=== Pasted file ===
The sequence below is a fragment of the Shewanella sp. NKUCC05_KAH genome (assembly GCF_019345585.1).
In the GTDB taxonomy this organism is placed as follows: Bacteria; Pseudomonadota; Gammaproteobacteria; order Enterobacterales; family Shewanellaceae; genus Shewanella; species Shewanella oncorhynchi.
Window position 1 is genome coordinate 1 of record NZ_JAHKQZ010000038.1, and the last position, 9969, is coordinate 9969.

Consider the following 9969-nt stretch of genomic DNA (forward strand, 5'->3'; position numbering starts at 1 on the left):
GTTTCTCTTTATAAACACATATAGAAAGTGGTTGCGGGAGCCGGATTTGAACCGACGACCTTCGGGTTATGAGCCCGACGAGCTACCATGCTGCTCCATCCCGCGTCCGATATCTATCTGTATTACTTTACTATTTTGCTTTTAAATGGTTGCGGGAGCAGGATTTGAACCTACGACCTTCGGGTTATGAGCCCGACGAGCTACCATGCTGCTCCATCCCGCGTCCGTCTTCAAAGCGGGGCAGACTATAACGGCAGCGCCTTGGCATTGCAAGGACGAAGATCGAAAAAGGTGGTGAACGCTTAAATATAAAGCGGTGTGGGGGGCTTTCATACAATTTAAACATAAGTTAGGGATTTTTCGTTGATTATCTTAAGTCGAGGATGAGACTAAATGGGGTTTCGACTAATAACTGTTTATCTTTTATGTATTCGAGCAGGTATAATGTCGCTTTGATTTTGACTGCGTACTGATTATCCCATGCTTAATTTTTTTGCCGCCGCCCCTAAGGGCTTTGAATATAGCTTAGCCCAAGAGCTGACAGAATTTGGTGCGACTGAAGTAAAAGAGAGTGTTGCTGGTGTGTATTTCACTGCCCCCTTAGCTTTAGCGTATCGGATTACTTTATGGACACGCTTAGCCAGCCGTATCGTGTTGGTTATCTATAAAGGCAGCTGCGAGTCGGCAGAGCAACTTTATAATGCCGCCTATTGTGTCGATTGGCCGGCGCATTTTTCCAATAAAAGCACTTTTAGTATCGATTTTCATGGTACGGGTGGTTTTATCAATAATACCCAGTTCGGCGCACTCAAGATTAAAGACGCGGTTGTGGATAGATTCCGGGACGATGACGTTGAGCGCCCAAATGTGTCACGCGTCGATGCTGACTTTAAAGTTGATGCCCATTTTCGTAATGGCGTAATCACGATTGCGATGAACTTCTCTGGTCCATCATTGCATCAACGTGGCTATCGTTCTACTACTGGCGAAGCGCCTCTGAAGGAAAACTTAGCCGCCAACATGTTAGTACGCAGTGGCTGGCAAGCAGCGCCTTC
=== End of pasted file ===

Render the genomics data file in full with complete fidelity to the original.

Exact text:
The sequence below is a fragment of the Shewanella sp. NKUCC05_KAH genome (assembly GCF_019345585.1).
In the GTDB taxonomy this organism is placed as follows: Bacteria; Pseudomonadota; Gammaproteobacteria; order Enterobacterales; family Shewanellaceae; genus Shewanella; species Shewanella oncorhynchi.
Window position 1 is genome coordinate 1 of record NZ_JAHKQZ010000038.1, and the last position, 9969, is coordinate 9969.

Consider the following 9969-nt stretch of genomic DNA (forward strand, 5'->3'; position numbering starts at 1 on the left):
GTTTCTCTTTATAAACACATATAGAAAGTGGTTGCGGGAGCCGGATTTGAACCGACGACCTTCGGGTTATGAGCCCGACGAGCTACCATGCTGCTCCATCCCGCGTCCGATATCTATCTGTATTACTTTACTATTTTGCTTTTAAATGGTTGCGGGAGCAGGATTTGAACCTACGACCTTCGGGTTATGAGCCCGACGAGCTACCATGCTGCTCCATCCCGCGTCCGTCTTCAAAGCGGGGCAGACTATAACGGCAGCGCCTTGGCATTGCAAGGACGAAGATCGAAAAAGGTGGTGAACGCTTAAATATAAAGCGGTGTGGGGGGCTTTCATACAATTTAAACATAAGTTAGGGATTTTTCGTTGATTATCTTAAGTCGAGGATGAGACTAAATGGGGTTTCGACTAATAACTGTTTATCTTTTATGTATTCGAGCAGGTATAATGTCGCTTTGATTTTGACTGCGTACTGATTATCCCATGCTTAATTTTTTTGCCGCCGCCCCTAAGGGCTTTGAATATAGCTTAGCCCAAGAGCTGACAGAATTTGGTGCGACTGAAGTAAAAGAGAGTGTTGCTGGTGTGTATTTCACTGCCCCCTTAGCTTTAGCGTATCGGATTACTTTATGGACACGCTTAGCCAGCCGTATCGTGTTGGTTATCTATAAAGGCAGCTGCGAGTCGGCAGAGCAACTTTATAATGCCGCCTATTGTGTCGATTGGCCGGCGCATTTTTCCAATAAAAGCACTTTTAGTATCGATTTTCATGGTACGGGTGGTTTTATCAATAATACCCAGTTCGGCGCACTCAAGATTAAAGACGCGGTTGTGGATAGATTCCGGGACGATGACGTTGAGCGCCCAAATGTGTCACGCGTCGATGCTGACTTTAAAGTTGATGCCCATTTTCGTAATGGCGTAATCACGATTGCGATGAACTTCTCTGGTCCATCATTGCATCAACGTGGCTATCGTTCTACTACTGGCGAAGCGCCTCTGAAGGAAAACTTAGCCGCCAACATGTTAGTACGCAGTGGCTGGCAAGCAGCGCCTTC